Pigeon Patrol Products & Services is the leading manufacturer and distributor of bird deterrent (control) products in Canada. Pigeon Patrol products have solved pest bird problems in industrial, commercial, and residential settings since 2000, by using safe and humane bird deterrents with only bird and animal friendly solutions. At Pigeon Patrol, we manufacture and offer a variety of bird deterrents, ranging from Ultra-flex Bird Spikes with UV protection, Bird Netting, 4-S Gel and the best Ultrasonic and audible sound devices on the market today.

Contact us at 1- 877– 4– NO-BIRD, (604) 585-9279 or visit our website at www.pigeonpatrol.ca

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The Danger of Pigeon Droppings

The Danger of Pigeon Droppings

Danger of Pigeon Droppings

Although pigeons themselves are not considered to be a danger to humans, their droppings is a different story. Pigeons transmit diseases through their droppings and can easily affect someone with a weakened immune system if near by.

Pigeon droppings that are infected with bacteria or viruses are often left on the street, windowsills and cars to dry out. Once they do, they become a powder, which is blown or kicked into the air and then inhaled. The inhalation of this powder is one way that the pathogens that can cause disease can be spread to us.

Pathogens 

According to Medical News Today, the most common pathogens which can cause disease transmitted from pigeons to humans are:

  1. E. coliThis occurs when bird droppings land in a water or food supply and are then consumed by humans. This can typically be avoided by washing food thoroughly before eating. Symptoms include nausea, fever and cramps.
  2. St. Louis encephalitis.This disease is spread by mosquitoes after they feed on a bird that carries the pathogen that spreads St. Louis encephalitis. This inflammation of the nervous system is dangerous to all age groups, but can be particularly dangerous and even fatal in adults over 60 years old. Symptoms include drowsiness, headache and fever.
  3. Histoplasmosis.This respiratory disease occurs as a result of a fungus growing in pigeon droppings and can be fatal.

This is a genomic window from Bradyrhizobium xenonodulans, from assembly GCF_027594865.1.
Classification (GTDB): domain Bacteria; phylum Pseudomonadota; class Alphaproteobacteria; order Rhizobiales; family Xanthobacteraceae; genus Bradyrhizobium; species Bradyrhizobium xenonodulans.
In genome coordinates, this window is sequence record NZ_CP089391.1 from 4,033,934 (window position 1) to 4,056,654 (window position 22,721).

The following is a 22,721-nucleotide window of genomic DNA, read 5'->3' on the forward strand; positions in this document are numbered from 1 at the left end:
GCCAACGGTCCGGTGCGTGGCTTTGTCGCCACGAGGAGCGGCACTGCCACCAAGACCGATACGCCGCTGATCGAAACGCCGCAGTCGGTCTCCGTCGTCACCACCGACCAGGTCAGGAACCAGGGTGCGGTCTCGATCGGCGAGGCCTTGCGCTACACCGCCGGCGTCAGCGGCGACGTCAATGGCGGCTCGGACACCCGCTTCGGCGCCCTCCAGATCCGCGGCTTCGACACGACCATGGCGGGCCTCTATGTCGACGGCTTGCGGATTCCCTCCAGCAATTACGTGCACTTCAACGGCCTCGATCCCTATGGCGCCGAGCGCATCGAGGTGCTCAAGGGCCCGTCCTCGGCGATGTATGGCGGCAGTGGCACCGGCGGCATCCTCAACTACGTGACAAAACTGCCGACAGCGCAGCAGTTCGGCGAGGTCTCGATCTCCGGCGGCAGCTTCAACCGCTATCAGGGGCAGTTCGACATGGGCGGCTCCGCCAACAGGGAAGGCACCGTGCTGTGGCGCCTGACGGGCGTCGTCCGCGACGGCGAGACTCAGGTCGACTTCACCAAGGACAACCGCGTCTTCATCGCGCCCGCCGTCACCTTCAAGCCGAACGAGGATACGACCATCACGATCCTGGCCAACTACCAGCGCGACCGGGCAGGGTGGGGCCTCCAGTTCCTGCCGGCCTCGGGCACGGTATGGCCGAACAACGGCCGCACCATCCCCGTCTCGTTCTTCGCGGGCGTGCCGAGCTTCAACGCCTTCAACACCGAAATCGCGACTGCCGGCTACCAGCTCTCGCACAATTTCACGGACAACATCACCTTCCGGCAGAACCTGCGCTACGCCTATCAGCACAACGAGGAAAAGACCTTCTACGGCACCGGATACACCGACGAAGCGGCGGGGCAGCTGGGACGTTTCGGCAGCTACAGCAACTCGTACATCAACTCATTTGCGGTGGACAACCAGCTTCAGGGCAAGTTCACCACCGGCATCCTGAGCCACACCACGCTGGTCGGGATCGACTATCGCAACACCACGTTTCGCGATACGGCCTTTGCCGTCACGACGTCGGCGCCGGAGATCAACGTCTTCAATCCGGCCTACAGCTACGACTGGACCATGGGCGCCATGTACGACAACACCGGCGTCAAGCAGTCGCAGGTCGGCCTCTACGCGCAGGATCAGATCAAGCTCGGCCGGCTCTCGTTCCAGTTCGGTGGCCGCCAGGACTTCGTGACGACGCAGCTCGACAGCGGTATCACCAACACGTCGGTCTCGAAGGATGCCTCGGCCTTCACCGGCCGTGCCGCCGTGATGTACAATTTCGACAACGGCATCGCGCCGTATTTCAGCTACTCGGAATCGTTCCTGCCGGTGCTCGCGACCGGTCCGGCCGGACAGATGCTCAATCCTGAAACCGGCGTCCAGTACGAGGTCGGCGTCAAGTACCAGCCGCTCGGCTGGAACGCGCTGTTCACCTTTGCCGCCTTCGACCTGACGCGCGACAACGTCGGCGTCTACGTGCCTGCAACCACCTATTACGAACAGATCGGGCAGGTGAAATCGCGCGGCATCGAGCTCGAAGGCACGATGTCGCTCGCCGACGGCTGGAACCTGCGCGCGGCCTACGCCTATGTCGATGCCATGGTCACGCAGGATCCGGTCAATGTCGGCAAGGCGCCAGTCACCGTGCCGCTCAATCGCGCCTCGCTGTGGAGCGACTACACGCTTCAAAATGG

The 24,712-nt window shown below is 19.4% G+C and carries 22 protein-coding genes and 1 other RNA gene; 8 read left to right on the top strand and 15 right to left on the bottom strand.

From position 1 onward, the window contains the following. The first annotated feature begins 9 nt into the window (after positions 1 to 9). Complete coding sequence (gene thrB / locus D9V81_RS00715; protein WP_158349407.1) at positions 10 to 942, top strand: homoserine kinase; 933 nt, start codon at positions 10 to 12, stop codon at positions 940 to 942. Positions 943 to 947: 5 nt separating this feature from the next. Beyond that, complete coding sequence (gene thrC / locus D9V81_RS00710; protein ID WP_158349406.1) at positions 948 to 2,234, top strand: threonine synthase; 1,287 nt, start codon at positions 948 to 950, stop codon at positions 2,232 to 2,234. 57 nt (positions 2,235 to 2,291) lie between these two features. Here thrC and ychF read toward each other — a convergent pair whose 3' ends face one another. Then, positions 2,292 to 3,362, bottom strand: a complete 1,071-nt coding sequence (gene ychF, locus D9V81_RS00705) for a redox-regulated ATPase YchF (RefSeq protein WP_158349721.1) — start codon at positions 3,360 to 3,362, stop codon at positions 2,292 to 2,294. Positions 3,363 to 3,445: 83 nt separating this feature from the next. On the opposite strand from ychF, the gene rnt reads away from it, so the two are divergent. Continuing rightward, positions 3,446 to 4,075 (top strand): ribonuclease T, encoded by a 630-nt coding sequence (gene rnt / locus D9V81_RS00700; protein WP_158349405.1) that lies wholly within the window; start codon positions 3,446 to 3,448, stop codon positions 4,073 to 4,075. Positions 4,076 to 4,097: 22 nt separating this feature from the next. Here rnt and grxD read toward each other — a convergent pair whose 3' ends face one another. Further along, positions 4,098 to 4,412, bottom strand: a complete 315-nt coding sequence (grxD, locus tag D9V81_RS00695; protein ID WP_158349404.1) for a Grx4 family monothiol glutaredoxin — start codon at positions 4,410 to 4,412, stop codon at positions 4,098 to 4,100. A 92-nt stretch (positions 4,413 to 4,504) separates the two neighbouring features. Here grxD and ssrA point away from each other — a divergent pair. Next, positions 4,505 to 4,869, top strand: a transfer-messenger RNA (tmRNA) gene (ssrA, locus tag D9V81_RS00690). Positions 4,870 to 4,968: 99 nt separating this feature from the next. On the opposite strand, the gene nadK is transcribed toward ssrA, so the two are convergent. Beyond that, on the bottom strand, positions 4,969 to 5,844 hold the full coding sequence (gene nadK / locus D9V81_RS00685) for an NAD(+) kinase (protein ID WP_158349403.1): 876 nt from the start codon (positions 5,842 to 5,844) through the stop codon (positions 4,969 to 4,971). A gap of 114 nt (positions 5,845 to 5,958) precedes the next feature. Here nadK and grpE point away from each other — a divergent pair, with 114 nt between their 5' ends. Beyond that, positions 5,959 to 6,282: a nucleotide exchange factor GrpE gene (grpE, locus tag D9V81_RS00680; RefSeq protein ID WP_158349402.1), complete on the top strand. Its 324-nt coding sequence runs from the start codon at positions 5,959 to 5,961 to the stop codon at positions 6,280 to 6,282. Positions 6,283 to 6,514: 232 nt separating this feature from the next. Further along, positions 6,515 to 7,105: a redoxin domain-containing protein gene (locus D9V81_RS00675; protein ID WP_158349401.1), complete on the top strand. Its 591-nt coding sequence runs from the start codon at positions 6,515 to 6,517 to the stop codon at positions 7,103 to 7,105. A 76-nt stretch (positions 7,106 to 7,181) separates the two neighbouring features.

4. Candidiasis.This disease is also a respiratory condition caused by a fungus or yeast found in droppings. The areas affected include skin, mouth, the respiratory system, intestines and the urogenital tract, particularly in women.
  5. Salmonellosis.This disease is commonly called “food poisoning” and spreads via infected droppings turning into dust and contaminating food and food preparation surfaces prior to consumption.

Pigeons are also carriers of mites, fleas, and West Nile virus, and all of which can cause discomfort and potentially serious health issues in humans.

If you are cleaning up or come into contact with droppings, you should take precautions. Wash your hands and clean any exposed skin before eating, drinking or putting your hands near your mouth. Likewise, if you are feeding or handling birds, wash your hands afterwards. If you have a compromised immune system, including from HIV/AIDS or cancer, you should not clean up droppings.

 

 

Destroys Cleanliness of Property

Pigeon droppings are unsightly and can cause problems by making pavements and steps slippery, particularly in wet weather. Droppings can also corrode stonework and damage buildings. Nesting material, droppings and dead birds may block gutters and drains leading to water damage to buildings. Pigeon droppings are quite high in uric acid, which corrodes car exteriors like no one’s business. With an average pH of about 3, dried bird poop will peel away clearcoats, bleach paint, and leave cartoonish etchings of itself even after a car wash.